It’s been a while since there were vampires round here. Too long.
I’ve been watching the first season of The Vampire Diaries, and despite my initial thoughts that it was essentially One Tree Hill-with-fangs (which, to be fair, it sort of was for the first 3 episodes) I’m almost up to the end and you know what? I’m really enjoying it.
Much of this, I suspect, is down to the character of Damon. He’s fabulous: snarky and spiky and many other things that make me intensely jealous I didn’t write him.
The show interested me enough to make me go and pick up the first two books in the series: something I hadn’t really been inclined to do before. This was less down to a crushing need to read another vampire-based YA book and more to do with my being curious how the story had fared in the adaptation process.
It’s quite surprising just how many points have changed: whole character backstories, appearances, ages, relationships… even the name of the town. The great plus that I seem to have seen, though, is the shift in focus from the high school to the town itself, involving a much wider spread of the population. I know that True Blood, for instance, has made some huge changes to the Sookie Stackhouse books as Charlaine Harris wrote them (unsurprising, given it’s Alan Ball who came up with the TV version) but these are an altogether different kettle of fish…. blood… fish blood. Whatever.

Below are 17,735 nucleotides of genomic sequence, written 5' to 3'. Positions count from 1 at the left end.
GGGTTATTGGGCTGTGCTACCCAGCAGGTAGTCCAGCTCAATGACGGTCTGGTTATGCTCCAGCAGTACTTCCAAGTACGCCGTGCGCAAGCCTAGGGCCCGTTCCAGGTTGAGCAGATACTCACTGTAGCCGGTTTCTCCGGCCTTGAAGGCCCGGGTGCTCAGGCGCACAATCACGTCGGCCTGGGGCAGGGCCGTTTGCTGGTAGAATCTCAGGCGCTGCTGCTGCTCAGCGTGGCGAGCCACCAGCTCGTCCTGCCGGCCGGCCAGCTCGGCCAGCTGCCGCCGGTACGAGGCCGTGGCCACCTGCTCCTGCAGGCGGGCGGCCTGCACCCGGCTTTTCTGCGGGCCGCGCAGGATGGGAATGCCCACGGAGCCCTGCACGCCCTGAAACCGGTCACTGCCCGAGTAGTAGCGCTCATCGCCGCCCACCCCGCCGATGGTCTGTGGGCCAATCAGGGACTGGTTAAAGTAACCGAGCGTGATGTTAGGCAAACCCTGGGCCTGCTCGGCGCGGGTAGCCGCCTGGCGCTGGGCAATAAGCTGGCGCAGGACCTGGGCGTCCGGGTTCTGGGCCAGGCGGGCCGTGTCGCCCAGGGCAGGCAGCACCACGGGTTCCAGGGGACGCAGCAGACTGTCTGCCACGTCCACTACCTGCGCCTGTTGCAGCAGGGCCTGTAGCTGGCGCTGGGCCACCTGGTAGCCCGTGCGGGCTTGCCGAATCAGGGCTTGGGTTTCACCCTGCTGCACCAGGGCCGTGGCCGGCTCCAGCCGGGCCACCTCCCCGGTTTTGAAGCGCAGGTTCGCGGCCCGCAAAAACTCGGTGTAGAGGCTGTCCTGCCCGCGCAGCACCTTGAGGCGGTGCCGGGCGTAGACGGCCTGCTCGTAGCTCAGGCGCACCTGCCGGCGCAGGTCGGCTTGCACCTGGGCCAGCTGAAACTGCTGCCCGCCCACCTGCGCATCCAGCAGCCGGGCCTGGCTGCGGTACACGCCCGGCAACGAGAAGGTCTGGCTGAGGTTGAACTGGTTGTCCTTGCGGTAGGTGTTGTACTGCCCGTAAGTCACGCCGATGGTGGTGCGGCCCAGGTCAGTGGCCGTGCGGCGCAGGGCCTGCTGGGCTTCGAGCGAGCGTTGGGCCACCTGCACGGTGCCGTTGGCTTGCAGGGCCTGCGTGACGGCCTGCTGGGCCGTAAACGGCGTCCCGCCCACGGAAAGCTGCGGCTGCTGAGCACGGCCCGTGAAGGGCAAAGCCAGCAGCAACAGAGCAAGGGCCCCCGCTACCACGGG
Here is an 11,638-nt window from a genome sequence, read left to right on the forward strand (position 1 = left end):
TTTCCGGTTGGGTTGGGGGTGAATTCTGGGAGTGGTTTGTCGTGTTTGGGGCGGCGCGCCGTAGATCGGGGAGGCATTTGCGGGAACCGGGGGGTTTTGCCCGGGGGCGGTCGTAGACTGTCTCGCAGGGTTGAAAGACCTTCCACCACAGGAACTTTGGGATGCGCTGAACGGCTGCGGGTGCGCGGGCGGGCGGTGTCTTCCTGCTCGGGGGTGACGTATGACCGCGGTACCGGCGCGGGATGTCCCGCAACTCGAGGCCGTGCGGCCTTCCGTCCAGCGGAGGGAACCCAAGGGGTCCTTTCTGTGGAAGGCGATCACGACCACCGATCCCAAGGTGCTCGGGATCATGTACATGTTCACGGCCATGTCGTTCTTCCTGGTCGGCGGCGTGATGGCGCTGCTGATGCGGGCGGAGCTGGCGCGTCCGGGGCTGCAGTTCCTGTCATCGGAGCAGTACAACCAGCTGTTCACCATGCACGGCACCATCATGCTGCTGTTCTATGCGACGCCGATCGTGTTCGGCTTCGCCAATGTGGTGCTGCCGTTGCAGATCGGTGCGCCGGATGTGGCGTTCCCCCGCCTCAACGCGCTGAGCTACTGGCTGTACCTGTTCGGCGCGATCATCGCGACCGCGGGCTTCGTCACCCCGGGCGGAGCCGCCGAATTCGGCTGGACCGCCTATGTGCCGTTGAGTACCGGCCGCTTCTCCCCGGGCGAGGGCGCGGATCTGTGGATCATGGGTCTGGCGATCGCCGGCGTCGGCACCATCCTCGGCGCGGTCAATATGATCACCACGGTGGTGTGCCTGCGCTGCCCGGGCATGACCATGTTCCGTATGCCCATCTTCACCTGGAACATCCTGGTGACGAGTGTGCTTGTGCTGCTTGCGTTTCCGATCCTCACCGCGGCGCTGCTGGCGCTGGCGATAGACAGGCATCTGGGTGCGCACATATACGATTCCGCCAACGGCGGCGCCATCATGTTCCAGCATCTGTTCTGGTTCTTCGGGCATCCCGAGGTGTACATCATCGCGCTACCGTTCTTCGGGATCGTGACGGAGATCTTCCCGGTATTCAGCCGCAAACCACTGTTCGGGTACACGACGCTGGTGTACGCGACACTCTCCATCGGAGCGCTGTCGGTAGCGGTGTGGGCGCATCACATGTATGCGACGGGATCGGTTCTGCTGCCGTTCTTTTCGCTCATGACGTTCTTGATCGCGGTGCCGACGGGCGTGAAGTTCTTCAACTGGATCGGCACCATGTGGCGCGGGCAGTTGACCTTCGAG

In the case of the Vampire Diaries, I can’t help but wonder now I’ve read it, how many of these decisions were taken post-Twilight. The scene in the book where the two protagonists (Elena and Stefan) meet for the first time is uncannily like the Bella-and-Edward-biology-lab scene. And Stefan certainly has his share of Edwardisms… years before Edward came along (The first in the Vampire Diaries series was published in 1991, then reissued in 2007 after Twilight appeared in 2005). The televised version of Elena is certainly a better role-model for young women than Bella: no moping, no mooching, no jumping off cliffs because her boyfriend bailed…(so far). She surrounds herself with equally strong young women, and generally comes across as a positive, empowered female character. I’m yet to be convinced by the book version, the self-proclaimed queen of the school who has never found a boy she couldn’t wind round her finger and who declares she’s going to have Stefan even if it kills them both. Umm.
Maybe the shift in focus from school to town in the TV show isn’t just about setting it apart from the “Other Vampires”, and more about opening up the audience demographic. After all: I’m 30. I did the whole school (and even college) thing back with Buffy. I don’t need to do it again. It just goes to remind me that yes, I am getting older and that no, I’m still not immortal. Oh, and yes: those teenage years in school were just as vile as I remember them.
Tell you what, though: Meyer may well be the new queen vamp, but she’s yet to come up with anyone as fun as Damon.